As Chilean exports diversify to reach all time highs and internal demand leads one of the fastest economic expansions on the continent, Chile’s two major ports have become some of the most important in Latin America.
The latest annual report issued by the United Nation’s Economic Commission for Latin America and the Caribbean (ECLAC, or CEPAL for its Spanish name) showed a marked increase in traffic at the ports of Valparaíso and San Antonio,despite global economic instability.
According to the ECLA, the port of Valparaíso was the 13th most significant in Latin America last year in terms of container traffic, confirming that city’s position as the nation’s top port.
In concrete terms, Valparaíso moved a total of 973,000 TEUs – the unit used to measure cargo traffic, equivalent to one container of 1,360 cubic feet (38.5 m3) – of cargo, representing an increase of 10.7 percent in respect to 2010.
Chief Executive of the Port of Valparaíso Harald Jaeger told El Mercurio that the port’s focus on efficiency, services for various cargo types, and reliability had contributed to the surge in traffic.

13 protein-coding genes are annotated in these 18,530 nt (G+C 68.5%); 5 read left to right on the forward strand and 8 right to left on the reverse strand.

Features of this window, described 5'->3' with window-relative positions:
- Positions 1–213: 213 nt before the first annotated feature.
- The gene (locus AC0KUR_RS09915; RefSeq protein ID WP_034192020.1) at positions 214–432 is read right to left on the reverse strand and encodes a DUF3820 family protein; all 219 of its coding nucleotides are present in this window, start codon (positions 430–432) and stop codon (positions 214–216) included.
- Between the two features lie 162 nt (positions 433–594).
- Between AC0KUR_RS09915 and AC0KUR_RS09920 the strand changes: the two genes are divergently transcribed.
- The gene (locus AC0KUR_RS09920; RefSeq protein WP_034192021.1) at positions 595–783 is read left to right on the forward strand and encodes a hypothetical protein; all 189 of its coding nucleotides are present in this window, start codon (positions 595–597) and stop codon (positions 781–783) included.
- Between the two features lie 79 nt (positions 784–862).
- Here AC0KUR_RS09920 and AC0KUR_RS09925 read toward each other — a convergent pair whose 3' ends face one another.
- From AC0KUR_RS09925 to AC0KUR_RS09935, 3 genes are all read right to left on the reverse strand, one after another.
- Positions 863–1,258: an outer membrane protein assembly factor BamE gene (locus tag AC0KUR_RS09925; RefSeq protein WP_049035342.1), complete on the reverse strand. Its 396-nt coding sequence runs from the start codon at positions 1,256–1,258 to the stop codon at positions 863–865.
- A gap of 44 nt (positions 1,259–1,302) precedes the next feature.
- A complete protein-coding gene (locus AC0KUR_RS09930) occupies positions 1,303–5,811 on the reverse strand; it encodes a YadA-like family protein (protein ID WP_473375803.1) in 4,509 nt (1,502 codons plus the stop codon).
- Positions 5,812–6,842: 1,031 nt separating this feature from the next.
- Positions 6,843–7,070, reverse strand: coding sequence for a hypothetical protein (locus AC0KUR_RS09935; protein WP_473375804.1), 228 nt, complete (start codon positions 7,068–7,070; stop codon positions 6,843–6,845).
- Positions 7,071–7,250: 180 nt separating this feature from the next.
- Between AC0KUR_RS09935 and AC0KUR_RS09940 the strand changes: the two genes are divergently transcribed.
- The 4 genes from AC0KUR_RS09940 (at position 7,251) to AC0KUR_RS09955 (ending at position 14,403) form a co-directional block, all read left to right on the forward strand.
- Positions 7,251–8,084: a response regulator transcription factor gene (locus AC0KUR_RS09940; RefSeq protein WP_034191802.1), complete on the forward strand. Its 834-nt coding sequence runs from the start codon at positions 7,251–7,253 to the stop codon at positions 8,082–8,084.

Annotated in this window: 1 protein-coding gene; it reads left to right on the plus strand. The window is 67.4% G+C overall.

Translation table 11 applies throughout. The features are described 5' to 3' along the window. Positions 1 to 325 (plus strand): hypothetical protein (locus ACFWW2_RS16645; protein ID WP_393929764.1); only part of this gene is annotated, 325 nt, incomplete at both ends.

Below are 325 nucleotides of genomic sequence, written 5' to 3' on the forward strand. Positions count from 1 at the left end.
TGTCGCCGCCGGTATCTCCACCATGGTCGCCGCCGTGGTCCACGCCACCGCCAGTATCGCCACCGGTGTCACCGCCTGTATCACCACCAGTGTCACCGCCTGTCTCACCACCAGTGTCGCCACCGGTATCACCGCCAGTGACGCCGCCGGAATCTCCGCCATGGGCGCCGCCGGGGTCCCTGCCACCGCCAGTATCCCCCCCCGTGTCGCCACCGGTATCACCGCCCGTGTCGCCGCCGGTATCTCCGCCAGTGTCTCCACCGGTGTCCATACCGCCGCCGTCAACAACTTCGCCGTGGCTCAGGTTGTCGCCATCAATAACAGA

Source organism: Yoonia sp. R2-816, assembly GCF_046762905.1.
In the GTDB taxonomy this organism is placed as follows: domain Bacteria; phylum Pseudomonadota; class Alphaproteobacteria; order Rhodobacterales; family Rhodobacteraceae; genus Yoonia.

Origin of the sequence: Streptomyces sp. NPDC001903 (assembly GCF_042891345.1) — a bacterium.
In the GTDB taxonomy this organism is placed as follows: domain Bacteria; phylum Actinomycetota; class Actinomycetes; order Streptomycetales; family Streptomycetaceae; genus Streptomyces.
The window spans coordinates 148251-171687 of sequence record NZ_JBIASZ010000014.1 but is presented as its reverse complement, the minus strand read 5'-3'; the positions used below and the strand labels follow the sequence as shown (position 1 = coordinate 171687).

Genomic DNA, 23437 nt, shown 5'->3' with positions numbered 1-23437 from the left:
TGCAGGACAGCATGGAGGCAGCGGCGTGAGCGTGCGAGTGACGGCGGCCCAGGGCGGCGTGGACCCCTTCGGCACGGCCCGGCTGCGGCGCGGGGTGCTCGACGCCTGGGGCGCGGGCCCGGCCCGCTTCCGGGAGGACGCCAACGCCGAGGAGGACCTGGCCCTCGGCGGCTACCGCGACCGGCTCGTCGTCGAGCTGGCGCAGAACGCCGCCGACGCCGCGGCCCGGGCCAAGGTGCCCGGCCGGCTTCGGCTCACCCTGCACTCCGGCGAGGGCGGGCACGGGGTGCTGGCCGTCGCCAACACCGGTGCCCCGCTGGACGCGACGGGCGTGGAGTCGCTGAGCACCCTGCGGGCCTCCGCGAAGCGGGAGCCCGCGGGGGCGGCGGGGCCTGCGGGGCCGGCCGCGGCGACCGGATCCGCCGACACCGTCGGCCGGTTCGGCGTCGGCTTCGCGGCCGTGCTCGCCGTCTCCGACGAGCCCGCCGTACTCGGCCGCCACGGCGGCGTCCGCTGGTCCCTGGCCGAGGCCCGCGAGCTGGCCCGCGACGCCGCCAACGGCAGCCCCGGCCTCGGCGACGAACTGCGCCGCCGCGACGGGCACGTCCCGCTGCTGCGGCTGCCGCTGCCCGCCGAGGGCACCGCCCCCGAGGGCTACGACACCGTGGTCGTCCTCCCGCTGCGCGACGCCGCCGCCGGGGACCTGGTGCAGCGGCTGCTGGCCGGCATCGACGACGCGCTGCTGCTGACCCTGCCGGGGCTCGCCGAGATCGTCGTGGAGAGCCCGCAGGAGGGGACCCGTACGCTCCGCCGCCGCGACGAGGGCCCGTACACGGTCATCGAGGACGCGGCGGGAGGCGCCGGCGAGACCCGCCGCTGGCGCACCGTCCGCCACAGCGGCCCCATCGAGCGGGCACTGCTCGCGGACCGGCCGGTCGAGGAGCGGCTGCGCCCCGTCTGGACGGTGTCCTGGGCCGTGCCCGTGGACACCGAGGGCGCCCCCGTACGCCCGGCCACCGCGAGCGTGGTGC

“We have generated confidence with our clients, given that the port offers continual operation, without protests that suspend activities, and high standards of efficiency, including at stages of high demand,” Jaeger said.
Teodoro Wigodski, professor of industrial engineering at the Universidad de Chile, told El Mercurio that Valparaíso’s high standing was achieved because of the stiff competition from other ports in Chile, leading to a vast expansion of logistical facilities and infrastructure at the port.
The Chilean ports of San Antonio (853,806 TEUs in 2011), also located in the Valparaíso Region, and San Vicente (425,967 TEUs), in the Biobío Region, also made the top 30 list, coming in at 17th and 27th, respectively.
The list was headed by the ports of Colón and Balboa in Panamá, which transferred 3.3 and 3.2 million TEUs of cargo respectively, followed by Santos in Brazil, which moved 2.9 million TEUs.